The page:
Local News

Redistricting Decision Makes for Primary Mayhem

Posted April 13, 1998

— The Supreme Court rejected a request to allow North Carolina's May 5th primary to go on as scheduled. The problem centers around the 12th congressional district, but it could affect the entire election.

Several lawmakers described the reaction at the Capitol as "chaos". Legislators are scrambling to come up with a plan for the May primary. One thing is certain. There won't be any congressional candidates on the ballot in North Carolina on May 5th.

All around the capitol, lawmakers expressed frustration with Monday's ruling.

"Understand they have to interpret the law," said Attorney General, Mike Easley. "That's their job, and I encourage them to do it. But keep in mind, some of us are trying to run a state down here."

The decision has thrown the election season into a tailspin. The legislature could go forward with everything but the congressional races on May 5th. Or, they could move all of the May primaries back, and hold one election in the fall. Holding two races could be expensive, and some wonder if voters will go to the polls for two primaries.

"Others say hold two because, for example, local elections," Representative Leo Daughtry of Smithfield explained. "Many school board candidates take office on July 1st, so we're trying to work through that right now."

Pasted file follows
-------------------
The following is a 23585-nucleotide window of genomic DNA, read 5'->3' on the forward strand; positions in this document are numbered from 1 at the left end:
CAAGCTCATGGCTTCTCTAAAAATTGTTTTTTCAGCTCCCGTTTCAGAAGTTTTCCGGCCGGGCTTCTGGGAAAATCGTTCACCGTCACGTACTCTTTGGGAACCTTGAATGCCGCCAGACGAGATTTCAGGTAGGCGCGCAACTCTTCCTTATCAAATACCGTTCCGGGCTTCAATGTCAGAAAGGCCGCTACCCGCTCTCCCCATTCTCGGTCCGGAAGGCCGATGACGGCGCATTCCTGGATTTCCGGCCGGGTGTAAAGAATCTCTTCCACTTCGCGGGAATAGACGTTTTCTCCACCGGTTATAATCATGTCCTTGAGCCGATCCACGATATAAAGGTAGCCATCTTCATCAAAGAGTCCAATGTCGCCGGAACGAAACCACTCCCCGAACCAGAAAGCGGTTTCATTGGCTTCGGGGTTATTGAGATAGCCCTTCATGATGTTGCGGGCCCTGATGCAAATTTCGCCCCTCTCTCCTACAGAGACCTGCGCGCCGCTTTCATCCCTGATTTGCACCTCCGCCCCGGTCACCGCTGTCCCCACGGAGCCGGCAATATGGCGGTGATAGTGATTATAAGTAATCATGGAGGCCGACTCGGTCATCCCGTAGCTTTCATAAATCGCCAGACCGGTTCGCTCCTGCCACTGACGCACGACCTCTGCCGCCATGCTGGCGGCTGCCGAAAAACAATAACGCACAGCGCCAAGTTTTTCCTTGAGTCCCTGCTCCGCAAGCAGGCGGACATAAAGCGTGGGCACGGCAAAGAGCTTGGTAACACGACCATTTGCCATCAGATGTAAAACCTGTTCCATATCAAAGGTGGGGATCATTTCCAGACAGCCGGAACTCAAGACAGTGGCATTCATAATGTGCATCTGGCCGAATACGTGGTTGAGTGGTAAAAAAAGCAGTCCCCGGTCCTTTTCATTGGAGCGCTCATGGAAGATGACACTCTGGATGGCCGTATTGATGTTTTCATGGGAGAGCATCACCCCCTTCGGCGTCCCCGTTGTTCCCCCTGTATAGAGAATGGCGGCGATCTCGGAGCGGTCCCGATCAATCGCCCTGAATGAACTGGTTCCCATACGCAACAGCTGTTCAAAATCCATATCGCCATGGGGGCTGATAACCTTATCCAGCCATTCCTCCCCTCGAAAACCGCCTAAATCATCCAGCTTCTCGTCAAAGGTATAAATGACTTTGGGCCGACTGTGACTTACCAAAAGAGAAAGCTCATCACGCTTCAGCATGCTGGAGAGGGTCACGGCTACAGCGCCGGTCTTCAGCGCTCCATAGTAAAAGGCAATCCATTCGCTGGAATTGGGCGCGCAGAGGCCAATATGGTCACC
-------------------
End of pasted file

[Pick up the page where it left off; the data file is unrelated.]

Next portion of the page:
Re-drawing the 12th congressional district will affect other district boundaries, possibly even add new candidates to the ballot. Lawmakers will have to prove they considered racial composition without giving it too much emphasis.

Senator Roy Cooper of Rocky Mount feels the option now is to put forth now a schedule, set a new election date for the congressional primary and redraw a map which will be approved by both the justice department and the federal courts.

The state is still challenging a ruling that declared the 12th district unconstitutional. That appeal hasn't been resolved. State lawmakers are in special session right now to tackle the issue of children's health insurance. They say Monday's ruling is a big distraction from that debate.

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